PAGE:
I owe my billions to American capitalism – now anyone can make the same from their couch

New York
New York

Technology bleeds into every sector, everywhere, meaning anyone, anywhere, can build a world-bettering business and profit en route.

That wasn’t always true. For ages, geography was destiny. Success meant going to where industry and capital were. Think of the Industrial Revolution spurring urban influxes, Britain was the place to be.

Or America, long dubbed the Land of Opportunity. But now opportunity is everywhere and anywhere: London. Lichfield. Birmingham or Bath. For anyone. Yes, you too.

When I began managing money professionally over 50 years ago, location was key. It was New York or... well, nowhere really. In the 1970s and 1980s, business builders flocked to California’s Silicon Valley – where myriad technology companies blossomed in a modern gold rush.

Bankers, eager to cash in, followed. Sand Hill Road became the world’s venture capital (VC) epicentre. Specialty investment banks made fortunes underwriting tech company stock market listings for startup Davids that became Goliaths. The nouveau riche needed lawyers, accountants and wealth management – hence, other firms (like mine) followed.

In 1979, I launched my firm in Woodside, California, on Silicon Valley’s outskirts, in my basement with nothing. No fancy office. No hifalutin degree. But it was the Land of Opportunity.

All that money sloshing around meant loads of people needing help building the financial future they dreamt of – while I built my firm. There were oceans of opportunity – vastly more than were in Alabama, Albania or St. Albans.

But since then everything has changed. Financial services fully globalised. My firm has offices spanning four continents, including in London’s Canary Wharf, and clients worldwide. Our home base is now Dallas, Texas – one of many burgeoning US tech and finance hubs.

VC funding has soared in America – but elsewhere, too. It is estimated that over 90pc of 2011’s global VC financing was in America, half from California. By 2023? More VC funding flowed outside America than inside.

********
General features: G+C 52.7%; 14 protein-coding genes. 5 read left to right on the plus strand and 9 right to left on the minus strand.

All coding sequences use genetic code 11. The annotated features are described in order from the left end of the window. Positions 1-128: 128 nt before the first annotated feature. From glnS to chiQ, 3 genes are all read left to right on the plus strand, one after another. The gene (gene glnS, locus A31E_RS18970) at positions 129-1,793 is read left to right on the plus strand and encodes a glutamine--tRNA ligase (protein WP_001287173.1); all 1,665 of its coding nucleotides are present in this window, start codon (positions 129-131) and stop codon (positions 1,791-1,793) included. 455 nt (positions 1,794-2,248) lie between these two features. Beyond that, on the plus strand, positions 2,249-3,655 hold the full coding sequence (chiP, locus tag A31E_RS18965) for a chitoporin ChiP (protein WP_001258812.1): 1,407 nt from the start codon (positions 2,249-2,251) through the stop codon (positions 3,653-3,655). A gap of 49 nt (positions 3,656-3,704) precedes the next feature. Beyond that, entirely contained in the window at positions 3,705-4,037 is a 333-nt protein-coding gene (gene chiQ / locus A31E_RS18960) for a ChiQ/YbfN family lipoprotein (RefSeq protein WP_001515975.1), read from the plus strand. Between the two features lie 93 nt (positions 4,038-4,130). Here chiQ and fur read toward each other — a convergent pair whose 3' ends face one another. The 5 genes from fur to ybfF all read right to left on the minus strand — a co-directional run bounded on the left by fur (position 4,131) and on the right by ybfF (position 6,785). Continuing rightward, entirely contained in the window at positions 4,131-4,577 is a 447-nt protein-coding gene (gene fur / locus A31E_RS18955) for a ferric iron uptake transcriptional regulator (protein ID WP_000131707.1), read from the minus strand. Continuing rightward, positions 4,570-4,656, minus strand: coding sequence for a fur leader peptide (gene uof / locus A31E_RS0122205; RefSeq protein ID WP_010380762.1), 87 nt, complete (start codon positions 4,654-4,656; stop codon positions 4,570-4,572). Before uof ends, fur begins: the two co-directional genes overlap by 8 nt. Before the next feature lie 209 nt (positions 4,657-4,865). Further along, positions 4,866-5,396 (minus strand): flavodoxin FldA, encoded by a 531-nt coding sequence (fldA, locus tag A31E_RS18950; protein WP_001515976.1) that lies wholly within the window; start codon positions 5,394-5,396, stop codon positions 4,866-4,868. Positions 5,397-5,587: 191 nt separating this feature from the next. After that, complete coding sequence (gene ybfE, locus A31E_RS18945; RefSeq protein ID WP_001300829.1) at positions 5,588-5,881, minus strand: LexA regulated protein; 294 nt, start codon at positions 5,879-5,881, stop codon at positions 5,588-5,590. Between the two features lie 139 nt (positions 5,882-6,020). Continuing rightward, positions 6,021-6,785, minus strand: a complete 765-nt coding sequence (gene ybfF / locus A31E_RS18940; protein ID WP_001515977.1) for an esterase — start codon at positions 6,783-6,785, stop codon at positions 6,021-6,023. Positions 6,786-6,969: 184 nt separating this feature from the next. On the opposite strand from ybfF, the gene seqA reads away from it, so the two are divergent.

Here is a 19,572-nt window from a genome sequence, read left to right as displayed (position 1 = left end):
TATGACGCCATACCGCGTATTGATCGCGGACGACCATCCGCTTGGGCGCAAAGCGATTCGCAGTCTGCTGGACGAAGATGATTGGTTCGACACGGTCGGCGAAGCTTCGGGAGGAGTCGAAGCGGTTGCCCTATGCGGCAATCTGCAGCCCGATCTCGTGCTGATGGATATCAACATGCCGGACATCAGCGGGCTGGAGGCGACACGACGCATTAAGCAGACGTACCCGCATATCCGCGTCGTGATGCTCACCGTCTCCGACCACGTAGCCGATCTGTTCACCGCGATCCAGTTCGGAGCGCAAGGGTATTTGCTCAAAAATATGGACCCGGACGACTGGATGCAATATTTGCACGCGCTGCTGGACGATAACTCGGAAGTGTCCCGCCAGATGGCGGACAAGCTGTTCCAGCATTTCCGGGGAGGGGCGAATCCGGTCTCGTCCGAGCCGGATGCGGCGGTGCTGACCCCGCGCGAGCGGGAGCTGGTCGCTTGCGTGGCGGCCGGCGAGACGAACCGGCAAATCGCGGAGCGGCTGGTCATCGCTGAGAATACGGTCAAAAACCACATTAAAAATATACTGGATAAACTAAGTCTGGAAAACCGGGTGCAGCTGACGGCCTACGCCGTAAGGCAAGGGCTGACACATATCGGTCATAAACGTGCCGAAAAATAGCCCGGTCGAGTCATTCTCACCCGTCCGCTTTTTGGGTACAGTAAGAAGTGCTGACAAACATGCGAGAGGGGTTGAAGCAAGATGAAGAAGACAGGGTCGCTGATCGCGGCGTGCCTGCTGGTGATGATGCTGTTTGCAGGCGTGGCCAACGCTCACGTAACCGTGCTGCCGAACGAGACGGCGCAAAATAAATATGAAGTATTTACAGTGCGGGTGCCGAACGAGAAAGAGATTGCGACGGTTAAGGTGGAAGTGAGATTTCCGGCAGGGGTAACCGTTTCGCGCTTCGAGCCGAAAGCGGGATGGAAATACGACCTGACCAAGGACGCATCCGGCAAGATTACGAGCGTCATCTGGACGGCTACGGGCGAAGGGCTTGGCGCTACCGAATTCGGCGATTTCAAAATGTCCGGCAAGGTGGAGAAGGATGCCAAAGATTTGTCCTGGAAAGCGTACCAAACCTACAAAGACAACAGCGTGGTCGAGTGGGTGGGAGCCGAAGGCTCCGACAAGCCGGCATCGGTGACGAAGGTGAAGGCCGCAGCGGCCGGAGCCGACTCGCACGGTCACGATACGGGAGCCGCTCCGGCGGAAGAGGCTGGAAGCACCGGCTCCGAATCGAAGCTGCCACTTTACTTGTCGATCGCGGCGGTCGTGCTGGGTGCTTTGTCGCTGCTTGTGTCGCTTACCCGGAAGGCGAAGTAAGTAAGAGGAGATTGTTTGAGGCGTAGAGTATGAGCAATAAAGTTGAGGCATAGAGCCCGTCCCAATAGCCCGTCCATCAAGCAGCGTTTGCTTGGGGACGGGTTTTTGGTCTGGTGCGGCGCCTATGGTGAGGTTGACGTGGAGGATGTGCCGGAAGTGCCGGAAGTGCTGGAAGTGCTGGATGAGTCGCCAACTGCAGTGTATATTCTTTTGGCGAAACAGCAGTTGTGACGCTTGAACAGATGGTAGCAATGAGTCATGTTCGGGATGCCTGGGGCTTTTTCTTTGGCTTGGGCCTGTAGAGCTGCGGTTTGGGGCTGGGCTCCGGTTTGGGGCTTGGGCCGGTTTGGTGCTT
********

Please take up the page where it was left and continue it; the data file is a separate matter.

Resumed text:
The UK ranks third globally in total VC investment, behind only America and China. Now, with giants like Amazon funding startups, you may not even need traditional VC investment.

The same goes for private equity (PE) money. Most leading PE firms are fully global (unlike 10 years ago) providing capital banks never did. Google “private equity London” and see what happens. There is a steady staircase of financing opportunities from teensy to gargantuan.

Hence, you have seen the UK’s privately-backed unicorn herd (companies with a valuation of £1bn-plus) grow to 160 – easily Europe’s largest. Britain’s first unicorn, ARM, re-floated in New York last year after being taken private in 2016.

Ignore headlines touting a VC and PE “winter”. Yes, UK VC fundraising slid more than 30pc in 2023. But that was off 2021 and 2022’s insane highs. Instead, consider this – despite 2023’s dip and mild UK recession, its £21.3bn in VC funding was the UK’s third-highest ever – 24pc above 2019 levels and more than six times 2013’s £2.9bn.

Short-term wiggles are a part of any market – especially with start-ups. (Note: This is likely also behind the London Stock Exchange’s alleged listing “woes.”) Data illustrates that point.

The UK saw 868,040 new business incorporations in 2023, up nearly 84,000 from a weak 2022. Q1 2024 incorporations rose a similarly strong 10.2pc year-over-year. Moreover, while the Heritage Foundation’s Index of Economic Freedom is a flawed gauge, the UK gets near-identical marks to America.

Barriers beyond geography are falling, too. In the US, record numbers of women and minorities launched PE firms in 2023. This year, that should top 1,000 – 10 times 10 years ago. In the UK, female-founded new businesses totalled 164,000 in 2023 – up 26pc from 2019. Doors are opening fast.

Have an idea? The internet lets you find funding from your couch. World Bank data show 97pc of the UK’s population is online, edging America’s 92pc and OECD nations’ combined 87pc. That is means and market.

Britain’s online business registration process via Companies House is amongst the easiest and cheapest globally – even after May’s fee increase to £50. Yes, that frictionlessness attracts some fraudsters but the benefits vastly outweigh the risks.

Business operations, tech support, legal advice, tax help and more can be handled remotely, too and cheaper than ever. Harness it. Then build. Let your actions better your customers’ and employees’ lives. Anyone can do it, anywhere.

Yes, most UK startup investment is in London. But VC investment is growing rapidly in Birmingham, Liverpool, Sheffield, Glasgow and elsewhere. Opportunity is nationwide. Use it.

Few will have the guts to do so – better for you. Profits are the payoff. Capitalism’s beauty is the decentralised harnessing of creativity. Its mantra: you never know what succeeds until you try. Yes, you may fail. But failure isn’t fatal. I failed for 10 years before succeeding. It is how you learn – the churn is healthy and persistence pays off.

The barriers to entry are broken. What is stopping you?

Ken Fisher founded Fisher Investments and built a fortune estimated at $6.3bn. He writes a monthly column for Telegraph Money.